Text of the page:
The Light Princess and Other Fairy Stories
George MacDonald
Children
4:08 h
Level 3
George MacDonald was a Scottish author, poet and Christian minister. He was a pioneering figure in the field of modern fantasy literature and the mentor of fellow writer Lewis Carroll. In addition to his fairy tales, MacDonald wrote several works of Christian theology, including several collections of sermons. The Light Princess and Other Fairy Stories is collection of short stories, published in 1867. The Light Princess is a Scottish fairy tale by George MacDonald. It was published in 1864 as a story within the larger story Adela Cathcart. Drawing on inspiration from "Sleeping Beauty", it tells the story of a princess afflicted by a constant weightlessness, unable to get her feet on the ground, both literally and metaphorically, until she finds a love that brings her down to earth.

The Light Princess and Other Fairy Stories

by
George MacDonald


The Light Princess

I.
What! No Children?

Once upon a time, so long ago that I have quite forgotten the date, there lived a king and queen who had no children.

And the king said to himself, “All the queens of my acquaintance have children, some three, some seven, and some as many as twelve; and my queen has not one. I feel ill-used.” So he made up his mind to be cross with his wife about it. But she bore it all like a good patient queen as she was. Then the king grew very cross indeed. But the queen pretended to take it all as a joke, and a very good one too.

“Why don’t you have any daughters, at least?” said he. “I don’t say sons; that might be too much to expect.”

“I am sure, dear king, I am very sorry,” said the queen.

“So you ought to be,” retorted the king; “you are not going to make a virtue of that, surely.”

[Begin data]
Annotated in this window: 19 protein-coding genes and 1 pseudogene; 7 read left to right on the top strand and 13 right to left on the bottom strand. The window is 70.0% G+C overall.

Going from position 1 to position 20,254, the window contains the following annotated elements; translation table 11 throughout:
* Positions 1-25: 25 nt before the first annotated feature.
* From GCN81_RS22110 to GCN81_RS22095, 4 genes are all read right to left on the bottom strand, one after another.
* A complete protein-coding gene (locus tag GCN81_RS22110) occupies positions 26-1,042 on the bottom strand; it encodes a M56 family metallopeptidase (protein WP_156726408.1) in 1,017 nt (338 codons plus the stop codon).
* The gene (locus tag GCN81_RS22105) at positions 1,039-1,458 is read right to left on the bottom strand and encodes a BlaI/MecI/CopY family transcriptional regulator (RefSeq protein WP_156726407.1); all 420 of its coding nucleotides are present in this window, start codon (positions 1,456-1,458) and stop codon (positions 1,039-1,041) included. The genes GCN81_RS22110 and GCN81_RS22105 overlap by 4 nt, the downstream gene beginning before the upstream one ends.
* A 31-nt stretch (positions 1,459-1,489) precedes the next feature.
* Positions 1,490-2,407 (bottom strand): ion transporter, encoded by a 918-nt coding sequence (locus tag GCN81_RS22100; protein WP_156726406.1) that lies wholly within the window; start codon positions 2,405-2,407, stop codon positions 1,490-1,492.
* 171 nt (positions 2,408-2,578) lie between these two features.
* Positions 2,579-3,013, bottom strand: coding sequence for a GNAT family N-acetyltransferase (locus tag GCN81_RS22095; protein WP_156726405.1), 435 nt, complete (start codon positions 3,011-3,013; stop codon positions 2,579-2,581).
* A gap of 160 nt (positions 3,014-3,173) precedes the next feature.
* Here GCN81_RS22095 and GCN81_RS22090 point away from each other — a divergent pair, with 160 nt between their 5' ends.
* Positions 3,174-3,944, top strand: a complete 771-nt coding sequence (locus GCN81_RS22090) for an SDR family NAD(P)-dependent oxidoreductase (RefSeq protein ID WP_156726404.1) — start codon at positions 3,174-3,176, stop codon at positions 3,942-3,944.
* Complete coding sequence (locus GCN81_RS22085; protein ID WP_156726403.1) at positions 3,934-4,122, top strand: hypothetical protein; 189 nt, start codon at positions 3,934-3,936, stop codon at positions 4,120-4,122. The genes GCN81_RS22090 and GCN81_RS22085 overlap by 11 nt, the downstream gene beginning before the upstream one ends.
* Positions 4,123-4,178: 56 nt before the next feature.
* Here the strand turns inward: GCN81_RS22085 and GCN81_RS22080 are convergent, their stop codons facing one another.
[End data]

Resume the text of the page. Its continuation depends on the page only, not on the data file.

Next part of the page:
But he was not an ill-tempered king, and in any matter of less moment would have let the queen have her own way with all his heart. This, however, was an affair of state.

The queen smiled.

“You must have patience with a lady, you know, dear king,” said she.

She was, indeed, a very nice queen, and heartily sorry that she could not oblige the king immediately.

The king tried to have patience, but he succeeded very badly. It was more than he deserved, therefore, when, at last, the queen gave him a daughter — as lovely a little princess as ever cried.


II.
Won’t I, Just?

The day drew near when the infant must be christened. The king wrote all the invitations with his own hand. Of course somebody was forgotten.

Now it does not generally matter if somebody is forgotten, only you must mind who. Unfortunately, the king forgot without intending to forget; and so the chance fell upon the Princess Makemnoit, which was awkward. For the princess was the king’s own sister; and he ought not to have forgotten her. But she had made herself so disagreeable to the old king, their father, that he had forgotten her in making his will; and so it was no wonder that her brother forgot her in writing his invitations. But poor relations don’t do anything to keep you in mind of them. Why don’t they? The king could not see into the garret she lived in, could he?